Are you following F1 this year and wondering what is porpoising? Here’s a quick explanation…

I’m no aero guy but here is my take on what is porpoising including some of the lesser known factors at play.

So at speed, the shape of floor of the Formula 1 car sucks the car down towards the ground. Porpoising happens when something interrupts this, with the effect abruptly stopping.

Video is a great medium to use to explain this so here is a video F1 shared of the Ferrari suffering porpoising:

Pretty uncomfortable looking right!

What is going on?

Introducing Ground Effect

Formula 1 cars use aerodynamics to increase the downwards pressure on their tyres, creating more grip in the corners. More grip in the corners allows them to go faster around the lap. It has a big effect and until 2022 was mainly created by two big wings – one at the front and one at the back.

The issue with using wings is that when you get close to another car, there is not enough air flow left for your front wing to work. When you get close to the car ahead, you loose grip so have to drop back. This makes close racing super difficult.

Called “ground effect” the aim with the shaped floor is to help the cars become less reliant on their wings for generating grip in corners. The goal is that the cars can then run closer together for better racing.

What is porpoising then?

The porpoising issue is that if the car gets too low, the ground effect abruptly stops in what my aero friends would call a stall.

No longer being sucked to the ground, the Formula 1 car will lift up. At which point the air flow un-stalls or “re-attaches”, and the car is sucked back down to the ground again … until it stalls again … etc.

This creates this very uncomfortable and unnerving looking effect people have labeled porpoising. It was also common last time F1 ran ground effect before it was banned

You might wonder how and why the engineers missed this?

“Surely, their CAD tools would have predicted this effect? Maybe it was an assembly or setup problem. In any case, it’s amusing for the viewer and no doubt terrifying for the driver.”

A question from reader Doug

Porpoising is hard to predict. Here are some reasons why.

Even with all the great engineering tools, porpoising on a racing car is really hard to predict.

The reason ground effect was banned before was because if porpoising happened mid corner, your grip goes and you’re off!

I’m not an expert in aero – at all tbh – but you can imagine that there are a lot of variables, outside the designers control, that will need to be accounted for…

Variables Affecting Porpoising In A Racecar

Driving in a straight line, on a flat road is fairly easy to model in an engineering tool.

The variables which make things less predictable are things like:

  • Side winds,
  • Wind gusts,
  • Road topology (i.e. hills, kerbs, road roughness),
  • Other cars effecting the air,
  • The effect of the front wheels when steered,
  • The effect of “tyre squirt” i.e. the flexing of the tyre over bumps influencing the air presented to the floor.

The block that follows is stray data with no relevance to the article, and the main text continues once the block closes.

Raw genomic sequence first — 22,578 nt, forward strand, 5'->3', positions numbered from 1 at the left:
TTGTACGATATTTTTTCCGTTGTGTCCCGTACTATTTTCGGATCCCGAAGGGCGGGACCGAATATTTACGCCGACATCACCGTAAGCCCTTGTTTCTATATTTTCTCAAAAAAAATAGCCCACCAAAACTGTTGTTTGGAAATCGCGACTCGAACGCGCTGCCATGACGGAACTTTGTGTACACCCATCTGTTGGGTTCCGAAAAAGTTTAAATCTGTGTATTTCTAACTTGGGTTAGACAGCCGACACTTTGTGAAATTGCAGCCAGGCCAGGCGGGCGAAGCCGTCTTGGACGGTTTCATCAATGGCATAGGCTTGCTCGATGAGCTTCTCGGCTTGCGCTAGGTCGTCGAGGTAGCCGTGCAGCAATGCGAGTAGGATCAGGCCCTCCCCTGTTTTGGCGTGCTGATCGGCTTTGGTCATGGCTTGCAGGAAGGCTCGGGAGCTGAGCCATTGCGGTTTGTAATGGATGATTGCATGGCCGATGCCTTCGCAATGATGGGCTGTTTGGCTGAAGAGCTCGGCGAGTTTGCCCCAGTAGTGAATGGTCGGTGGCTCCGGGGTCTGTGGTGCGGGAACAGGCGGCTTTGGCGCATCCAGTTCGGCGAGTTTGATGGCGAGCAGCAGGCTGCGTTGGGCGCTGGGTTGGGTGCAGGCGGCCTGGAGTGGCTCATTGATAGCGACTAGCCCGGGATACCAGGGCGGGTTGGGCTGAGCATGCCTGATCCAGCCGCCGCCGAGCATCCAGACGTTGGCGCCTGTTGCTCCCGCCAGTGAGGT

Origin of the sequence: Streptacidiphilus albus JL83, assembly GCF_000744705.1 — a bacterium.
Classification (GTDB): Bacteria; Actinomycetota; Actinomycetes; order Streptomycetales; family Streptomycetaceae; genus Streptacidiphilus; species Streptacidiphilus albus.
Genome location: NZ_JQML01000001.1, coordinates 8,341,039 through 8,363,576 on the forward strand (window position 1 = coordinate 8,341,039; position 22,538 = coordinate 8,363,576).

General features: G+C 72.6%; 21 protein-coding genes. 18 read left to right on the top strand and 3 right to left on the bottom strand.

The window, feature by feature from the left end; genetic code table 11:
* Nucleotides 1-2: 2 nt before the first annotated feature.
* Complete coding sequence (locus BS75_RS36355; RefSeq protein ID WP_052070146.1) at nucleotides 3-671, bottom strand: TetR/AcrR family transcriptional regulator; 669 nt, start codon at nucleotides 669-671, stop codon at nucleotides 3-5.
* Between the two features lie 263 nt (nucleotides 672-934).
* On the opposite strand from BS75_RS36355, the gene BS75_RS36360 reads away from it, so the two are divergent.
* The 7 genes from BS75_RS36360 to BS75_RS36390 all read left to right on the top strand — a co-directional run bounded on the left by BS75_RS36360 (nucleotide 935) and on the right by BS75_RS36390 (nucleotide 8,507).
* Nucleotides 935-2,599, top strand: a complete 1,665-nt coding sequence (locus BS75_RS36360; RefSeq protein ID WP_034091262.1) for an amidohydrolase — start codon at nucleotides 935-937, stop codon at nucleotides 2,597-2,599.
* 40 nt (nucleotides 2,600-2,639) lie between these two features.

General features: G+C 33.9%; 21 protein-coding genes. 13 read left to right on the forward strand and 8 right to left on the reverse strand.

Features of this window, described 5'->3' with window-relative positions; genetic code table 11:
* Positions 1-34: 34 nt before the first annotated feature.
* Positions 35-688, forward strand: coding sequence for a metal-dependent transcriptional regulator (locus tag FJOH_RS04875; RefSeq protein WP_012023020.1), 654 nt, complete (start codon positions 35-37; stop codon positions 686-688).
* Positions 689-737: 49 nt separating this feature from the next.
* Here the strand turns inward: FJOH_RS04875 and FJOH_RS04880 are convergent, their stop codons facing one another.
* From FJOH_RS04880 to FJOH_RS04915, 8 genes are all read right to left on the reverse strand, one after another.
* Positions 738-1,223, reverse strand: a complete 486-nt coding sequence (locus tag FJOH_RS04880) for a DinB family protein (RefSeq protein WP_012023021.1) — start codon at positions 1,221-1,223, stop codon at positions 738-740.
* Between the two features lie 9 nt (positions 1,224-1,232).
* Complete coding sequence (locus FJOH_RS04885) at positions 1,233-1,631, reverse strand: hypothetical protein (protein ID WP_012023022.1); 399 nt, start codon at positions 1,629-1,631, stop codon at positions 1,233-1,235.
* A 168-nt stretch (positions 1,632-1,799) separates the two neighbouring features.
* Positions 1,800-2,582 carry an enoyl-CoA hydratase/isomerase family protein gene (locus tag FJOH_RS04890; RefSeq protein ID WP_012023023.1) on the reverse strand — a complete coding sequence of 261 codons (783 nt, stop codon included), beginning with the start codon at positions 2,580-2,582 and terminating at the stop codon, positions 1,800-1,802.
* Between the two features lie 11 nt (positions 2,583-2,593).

On this last point regarding the tyres. The cars will be setup very stiff on their suspension so that they can run closer to the ground and generate more grip. This means there is little suspension travel to damp out the oscillations. The tyres do have a little damping but not a lot so they are not much help.

You’ve also got…

  • air density,
  • humidity and
  • temperature…

… which all affect the viscosity of the air passing under the car too.

And on that point, it is likely you are going to get localised differences, as say the brakes heat the air before it passes through the floor.

Porpoising happens because of inconsistent behaviour

If all that wasn’t complicated enough … and remember … I think I’m really just scratching the surface (aero guys feel free to let me know what else I’m missing) … Another thing, which might not be so clear is that the loss of ground effect isn’t necessarily happening consistently along the car.

What I mean is you can have a car that is 99% ok, but then one area of the floor stalls – because of one of those variables – and then this sets off a chain reaction around the rest of the car.

A racecar that was previously fine is suddenly being asked to work outside of its intended operation window i.e. the front stalls a bit, causing the car to pitch up, which then stalls the otherwise happy rear end.

What is the solution to porpoising in a racecar?

The solution is always to be less aggressive with the amount of negative lift you are asking the floor of the car to give you.

But of course, that means giving away grip, performance and lap time.

It therefore becomes a trade off between how aggressive you can be trying to find lap time versus how consistent (and safe) you can make the car to drive should it encounter these air flow disruptions.

I’m sure we will be hearing a lot about “underfloor sensitivity” or similar phrases this year.

Looking forward to seeing how this pans out!

One last thing

I made the video play backwards as well as forwards on purpose. I’ve found you can often pick up different things when the same visual is mirrored. Take another look below:

Porpoising effect on Ferrari F1 car Barcelona testing 2022

For me forwards, I was looking at the drivers head moving. Backwards, I was drawn to the visible gap under the car.

What did you pick up?

Sign up below and maybe let me know.


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